Setting strategy includes determining the extent of exposure to the identified risks that the company is able to bear and willing to take (risk tolerance and risk appetite).

Risk management is a core focus of the Board and this is reviewed in depth at each Board Meeting. Detailed feedback is received from each operating subsidiary, and external bodies, at the meetings. The Group’s Risk registers are also reviewed.

The Board’s assessment of Principal Risks and Uncertainties, separated into Business risks and Macro risks is contained on page 16 of the Annual Report for the period ended 31 March 2019. Within that section the Board has identified those key actions which will seek to mitigate those risks.

Operational risk and any new business risk identified is addressed by the Executive directors at their regular monthly meetings.

The results of the inspection regime undertaken by the Care Quality Commission provide an opportunity for the Board to review the effectiveness of the Group’s risk management and related control systems.



QCA Code Principles The QCA’s notes on application: What the Group does and why
  1. Maintain the board as a well-functioning, balanced team led by the chair
The board members have a collective responsibility and legal obligation to promote the interests of the company, and are collectively responsible for defining corporate governance arrangements. Ultimate responsibility for the quality of, and approach to, corporate governance lies with the chair of the board.

The board (and any committees) should be provided with high quality information in a timely manner to facilitate proper assessment of the matters requiring a decision or insight.

The board should have an appropriate balance between executive and non-executive directors and should have at least two independent non-executive directors. Independence is a board judgement.

The board should be supported by committees (e.g. audit, remuneration, nomination) that have the necessary skills and knowledge to discharge their duties and responsibilities effectively.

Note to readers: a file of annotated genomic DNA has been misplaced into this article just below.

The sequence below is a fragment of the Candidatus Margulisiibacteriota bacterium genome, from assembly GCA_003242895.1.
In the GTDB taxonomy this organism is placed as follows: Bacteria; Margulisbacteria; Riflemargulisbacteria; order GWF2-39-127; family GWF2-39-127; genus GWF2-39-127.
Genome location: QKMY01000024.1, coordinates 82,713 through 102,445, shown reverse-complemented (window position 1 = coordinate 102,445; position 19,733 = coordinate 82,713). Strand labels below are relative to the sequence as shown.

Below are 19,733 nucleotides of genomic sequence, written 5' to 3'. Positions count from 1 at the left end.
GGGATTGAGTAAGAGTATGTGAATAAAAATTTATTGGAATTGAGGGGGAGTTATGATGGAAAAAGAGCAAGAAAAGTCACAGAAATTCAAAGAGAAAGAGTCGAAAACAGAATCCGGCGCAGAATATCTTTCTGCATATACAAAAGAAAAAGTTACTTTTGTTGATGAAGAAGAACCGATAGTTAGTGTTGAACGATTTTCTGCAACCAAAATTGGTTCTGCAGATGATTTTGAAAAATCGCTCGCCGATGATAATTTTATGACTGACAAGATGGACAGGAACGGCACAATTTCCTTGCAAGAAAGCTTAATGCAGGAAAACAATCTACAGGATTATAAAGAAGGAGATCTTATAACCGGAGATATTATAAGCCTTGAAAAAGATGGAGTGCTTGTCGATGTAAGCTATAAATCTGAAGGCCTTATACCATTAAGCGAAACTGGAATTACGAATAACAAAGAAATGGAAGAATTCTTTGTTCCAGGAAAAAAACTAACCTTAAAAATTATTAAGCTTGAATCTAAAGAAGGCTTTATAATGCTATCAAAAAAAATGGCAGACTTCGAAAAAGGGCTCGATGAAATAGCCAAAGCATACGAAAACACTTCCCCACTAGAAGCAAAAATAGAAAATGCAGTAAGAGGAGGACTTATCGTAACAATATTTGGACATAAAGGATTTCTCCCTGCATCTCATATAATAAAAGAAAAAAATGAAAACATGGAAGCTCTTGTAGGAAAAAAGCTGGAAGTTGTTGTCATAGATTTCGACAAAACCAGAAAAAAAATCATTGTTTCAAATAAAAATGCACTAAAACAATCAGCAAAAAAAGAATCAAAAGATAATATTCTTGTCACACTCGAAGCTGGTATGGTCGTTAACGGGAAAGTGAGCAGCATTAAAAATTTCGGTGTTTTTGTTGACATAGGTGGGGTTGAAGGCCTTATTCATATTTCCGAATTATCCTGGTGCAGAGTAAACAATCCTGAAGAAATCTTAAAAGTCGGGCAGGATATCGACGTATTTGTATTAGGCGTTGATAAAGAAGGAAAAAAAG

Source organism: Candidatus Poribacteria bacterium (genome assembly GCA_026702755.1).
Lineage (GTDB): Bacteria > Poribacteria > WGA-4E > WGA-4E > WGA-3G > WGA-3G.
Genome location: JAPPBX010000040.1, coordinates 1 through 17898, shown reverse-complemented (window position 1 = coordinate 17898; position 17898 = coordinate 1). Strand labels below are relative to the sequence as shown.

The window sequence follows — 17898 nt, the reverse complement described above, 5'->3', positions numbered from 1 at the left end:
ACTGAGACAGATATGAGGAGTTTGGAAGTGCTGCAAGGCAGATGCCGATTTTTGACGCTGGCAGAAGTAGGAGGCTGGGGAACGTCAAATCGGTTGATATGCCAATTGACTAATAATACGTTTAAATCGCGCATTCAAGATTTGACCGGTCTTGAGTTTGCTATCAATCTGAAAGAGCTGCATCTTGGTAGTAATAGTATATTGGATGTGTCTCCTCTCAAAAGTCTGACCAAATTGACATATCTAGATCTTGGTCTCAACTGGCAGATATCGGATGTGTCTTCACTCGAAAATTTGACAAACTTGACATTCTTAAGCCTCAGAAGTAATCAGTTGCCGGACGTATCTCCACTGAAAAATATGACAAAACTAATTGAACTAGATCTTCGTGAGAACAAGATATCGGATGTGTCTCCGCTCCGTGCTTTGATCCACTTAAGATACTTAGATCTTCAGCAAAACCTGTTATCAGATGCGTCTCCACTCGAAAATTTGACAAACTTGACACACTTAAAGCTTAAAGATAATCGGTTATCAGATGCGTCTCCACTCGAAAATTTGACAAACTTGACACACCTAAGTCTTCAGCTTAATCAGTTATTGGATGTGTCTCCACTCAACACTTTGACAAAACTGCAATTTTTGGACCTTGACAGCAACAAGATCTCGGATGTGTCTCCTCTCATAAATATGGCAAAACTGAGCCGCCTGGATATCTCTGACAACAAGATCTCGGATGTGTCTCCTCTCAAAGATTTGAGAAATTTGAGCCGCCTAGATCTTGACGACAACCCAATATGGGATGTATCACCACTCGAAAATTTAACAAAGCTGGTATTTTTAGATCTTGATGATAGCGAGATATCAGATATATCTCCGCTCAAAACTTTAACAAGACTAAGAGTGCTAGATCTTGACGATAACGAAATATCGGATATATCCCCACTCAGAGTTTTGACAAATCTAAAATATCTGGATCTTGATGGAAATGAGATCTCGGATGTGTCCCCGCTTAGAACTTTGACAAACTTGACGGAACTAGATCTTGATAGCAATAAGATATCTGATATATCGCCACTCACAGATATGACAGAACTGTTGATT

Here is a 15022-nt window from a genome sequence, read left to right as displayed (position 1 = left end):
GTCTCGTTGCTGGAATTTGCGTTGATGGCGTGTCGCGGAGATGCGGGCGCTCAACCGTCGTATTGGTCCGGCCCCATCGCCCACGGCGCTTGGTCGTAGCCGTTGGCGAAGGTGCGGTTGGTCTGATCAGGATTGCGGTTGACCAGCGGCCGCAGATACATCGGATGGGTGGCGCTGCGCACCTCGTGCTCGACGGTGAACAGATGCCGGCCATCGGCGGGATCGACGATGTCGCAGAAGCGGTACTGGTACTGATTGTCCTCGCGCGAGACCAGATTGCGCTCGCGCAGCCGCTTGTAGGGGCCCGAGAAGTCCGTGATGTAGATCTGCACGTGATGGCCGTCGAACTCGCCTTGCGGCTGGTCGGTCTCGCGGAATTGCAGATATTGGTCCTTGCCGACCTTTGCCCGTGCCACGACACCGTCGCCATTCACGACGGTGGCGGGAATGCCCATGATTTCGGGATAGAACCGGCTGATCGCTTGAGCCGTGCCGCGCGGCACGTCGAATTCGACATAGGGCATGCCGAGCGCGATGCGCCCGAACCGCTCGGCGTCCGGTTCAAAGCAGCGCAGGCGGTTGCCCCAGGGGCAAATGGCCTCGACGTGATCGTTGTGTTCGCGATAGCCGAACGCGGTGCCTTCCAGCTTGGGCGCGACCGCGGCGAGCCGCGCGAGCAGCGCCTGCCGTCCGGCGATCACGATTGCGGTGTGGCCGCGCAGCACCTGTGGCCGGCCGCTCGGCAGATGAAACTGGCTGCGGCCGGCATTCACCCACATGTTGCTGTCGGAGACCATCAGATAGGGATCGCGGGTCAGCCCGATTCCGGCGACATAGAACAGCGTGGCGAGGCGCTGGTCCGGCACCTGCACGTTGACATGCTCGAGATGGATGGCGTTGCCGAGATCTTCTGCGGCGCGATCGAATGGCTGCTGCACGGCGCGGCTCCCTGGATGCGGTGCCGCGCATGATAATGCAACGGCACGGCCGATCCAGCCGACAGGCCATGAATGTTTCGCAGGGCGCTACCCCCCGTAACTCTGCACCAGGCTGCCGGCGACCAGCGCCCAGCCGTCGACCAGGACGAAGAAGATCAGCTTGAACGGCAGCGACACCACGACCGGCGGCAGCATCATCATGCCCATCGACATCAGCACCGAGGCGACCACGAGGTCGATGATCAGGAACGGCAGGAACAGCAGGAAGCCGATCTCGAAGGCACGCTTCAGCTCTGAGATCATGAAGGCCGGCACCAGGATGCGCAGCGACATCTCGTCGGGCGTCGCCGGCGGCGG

Directors must commit the time necessary to fulfill their roles.

The Board of Directors comprises of a Non-Executive Chairman, 2 other Non-Executive Directors and 4 Executive Directors led by the Chief Executive Officer. The Board considers that all Non-Executive Directors are independent having taken into account their shareholdings, length of service and their separation from the day-to-day running of the business. Full details of Board Directors may be found on the Company’s website and at pages 24-25 of the Annual Report for the period ended 31 March 2019. The Board considers that there is appropriate balance between Executive and Non-Executive members.

The Chairman leads the Board in all matters of Corporate Governance.

The Board is supported by Audit, Remuneration and Nominations Committees, membership of which is made up of the Non-Executive Directors. There is a formal Schedule of Matters Reserved for the Board, details of which, together with the Terms of Reference of all Board Committees may be found on the Company’s website.

There is a regular and timely information flow to all Directors concerning the Group’s operational and financial performance ahead of scheduled Board meetings.

All Directors have access to the advice and services of the Company Secretary and are able to take independent professional advice in the execution of their duties, at the Company’s expense.

Meetings and attendance in the period ended 31 March 2019

Executive directors work on a full-time basis for the company. Non-executive directors are expected to spend on average a minimum of two days a month on company activities in addition to preparation for and attendance at board and sub-committee meetings. The Chairman will spend additional time per month on company business.

  1. Ensure that between them the directors have the necessary up-to-date experience, skills and capabilities